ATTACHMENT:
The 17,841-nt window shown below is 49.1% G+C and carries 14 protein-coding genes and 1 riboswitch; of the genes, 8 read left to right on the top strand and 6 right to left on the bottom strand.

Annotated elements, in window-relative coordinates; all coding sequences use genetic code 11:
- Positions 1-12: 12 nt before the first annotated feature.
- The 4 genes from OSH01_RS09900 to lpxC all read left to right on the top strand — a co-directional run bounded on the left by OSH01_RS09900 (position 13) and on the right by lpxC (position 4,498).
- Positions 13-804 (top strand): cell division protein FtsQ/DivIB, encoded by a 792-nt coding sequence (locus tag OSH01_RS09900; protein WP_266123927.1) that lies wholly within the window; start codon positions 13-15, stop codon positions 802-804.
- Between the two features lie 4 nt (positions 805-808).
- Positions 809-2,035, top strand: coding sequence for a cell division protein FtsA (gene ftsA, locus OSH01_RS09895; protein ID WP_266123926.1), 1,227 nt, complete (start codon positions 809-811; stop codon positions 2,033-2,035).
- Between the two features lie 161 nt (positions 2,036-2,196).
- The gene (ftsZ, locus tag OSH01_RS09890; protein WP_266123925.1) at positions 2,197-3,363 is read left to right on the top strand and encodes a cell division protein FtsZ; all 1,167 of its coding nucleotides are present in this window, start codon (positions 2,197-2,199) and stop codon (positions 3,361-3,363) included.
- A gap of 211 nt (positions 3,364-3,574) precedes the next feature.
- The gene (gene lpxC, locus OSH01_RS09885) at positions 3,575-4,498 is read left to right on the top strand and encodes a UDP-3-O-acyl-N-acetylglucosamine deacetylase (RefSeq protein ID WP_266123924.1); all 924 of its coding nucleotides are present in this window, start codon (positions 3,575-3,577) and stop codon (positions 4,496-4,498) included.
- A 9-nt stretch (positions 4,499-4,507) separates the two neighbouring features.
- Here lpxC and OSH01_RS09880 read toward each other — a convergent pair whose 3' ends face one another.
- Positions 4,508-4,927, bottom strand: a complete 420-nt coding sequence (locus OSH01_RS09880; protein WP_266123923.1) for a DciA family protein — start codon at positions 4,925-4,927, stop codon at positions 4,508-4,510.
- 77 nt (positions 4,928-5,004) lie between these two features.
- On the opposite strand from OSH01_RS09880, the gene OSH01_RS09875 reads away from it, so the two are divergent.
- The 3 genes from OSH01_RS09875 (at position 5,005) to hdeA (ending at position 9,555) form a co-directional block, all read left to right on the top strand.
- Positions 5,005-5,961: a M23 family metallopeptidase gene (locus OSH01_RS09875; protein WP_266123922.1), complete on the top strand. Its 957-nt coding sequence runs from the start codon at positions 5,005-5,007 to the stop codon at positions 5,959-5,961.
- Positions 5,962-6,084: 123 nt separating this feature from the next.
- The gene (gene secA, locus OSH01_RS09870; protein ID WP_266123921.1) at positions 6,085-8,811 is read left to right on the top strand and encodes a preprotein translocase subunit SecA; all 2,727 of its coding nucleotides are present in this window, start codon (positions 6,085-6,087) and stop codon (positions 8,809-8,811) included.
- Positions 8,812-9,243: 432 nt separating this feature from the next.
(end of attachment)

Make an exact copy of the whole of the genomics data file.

The 17,841-nt window shown below is 49.1% G+C and carries 14 protein-coding genes and 1 riboswitch; of the genes, 8 read left to right on the top strand and 6 right to left on the bottom strand.

Annotated elements, in window-relative coordinates; all coding sequences use genetic code 11:
- Positions 1-12: 12 nt before the first annotated feature.
- The 4 genes from OSH01_RS09900 to lpxC all read left to right on the top strand — a co-directional run bounded on the left by OSH01_RS09900 (position 13) and on the right by lpxC (position 4,498).
- Positions 13-804 (top strand): cell division protein FtsQ/DivIB, encoded by a 792-nt coding sequence (locus tag OSH01_RS09900; protein WP_266123927.1) that lies wholly within the window; start codon positions 13-15, stop codon positions 802-804.
- Between the two features lie 4 nt (positions 805-808).
- Positions 809-2,035, top strand: coding sequence for a cell division protein FtsA (gene ftsA, locus OSH01_RS09895; protein ID WP_266123926.1), 1,227 nt, complete (start codon positions 809-811; stop codon positions 2,033-2,035).
- Between the two features lie 161 nt (positions 2,036-2,196).
- The gene (ftsZ, locus tag OSH01_RS09890; protein WP_266123925.1) at positions 2,197-3,363 is read left to right on the top strand and encodes a cell division protein FtsZ; all 1,167 of its coding nucleotides are present in this window, start codon (positions 2,197-2,199) and stop codon (positions 3,361-3,363) included.
- A gap of 211 nt (positions 3,364-3,574) precedes the next feature.
- The gene (gene lpxC, locus OSH01_RS09885) at positions 3,575-4,498 is read left to right on the top strand and encodes a UDP-3-O-acyl-N-acetylglucosamine deacetylase (RefSeq protein ID WP_266123924.1); all 924 of its coding nucleotides are present in this window, start codon (positions 3,575-3,577) and stop codon (positions 4,496-4,498) included.
- A 9-nt stretch (positions 4,499-4,507) separates the two neighbouring features.
- Here lpxC and OSH01_RS09880 read toward each other — a convergent pair whose 3' ends face one another.
- Positions 4,508-4,927, bottom strand: a complete 420-nt coding sequence (locus OSH01_RS09880; protein WP_266123923.1) for a DciA family protein — start codon at positions 4,925-4,927, stop codon at positions 4,508-4,510.
- 77 nt (positions 4,928-5,004) lie between these two features.
- On the opposite strand from OSH01_RS09880, the gene OSH01_RS09875 reads away from it, so the two are divergent.
- The 3 genes from OSH01_RS09875 (at position 5,005) to hdeA (ending at position 9,555) form a co-directional block, all read left to right on the top strand.
- Positions 5,005-5,961: a M23 family metallopeptidase gene (locus OSH01_RS09875; protein WP_266123922.1), complete on the top strand. Its 957-nt coding sequence runs from the start codon at positions 5,005-5,007 to the stop codon at positions 5,959-5,961.
- Positions 5,962-6,084: 123 nt separating this feature from the next.
- The gene (gene secA, locus OSH01_RS09870; protein ID WP_266123921.1) at positions 6,085-8,811 is read left to right on the top strand and encodes a preprotein translocase subunit SecA; all 2,727 of its coding nucleotides are present in this window, start codon (positions 6,085-6,087) and stop codon (positions 8,809-8,811) included.
- Positions 8,812-9,243: 432 nt separating this feature from the next.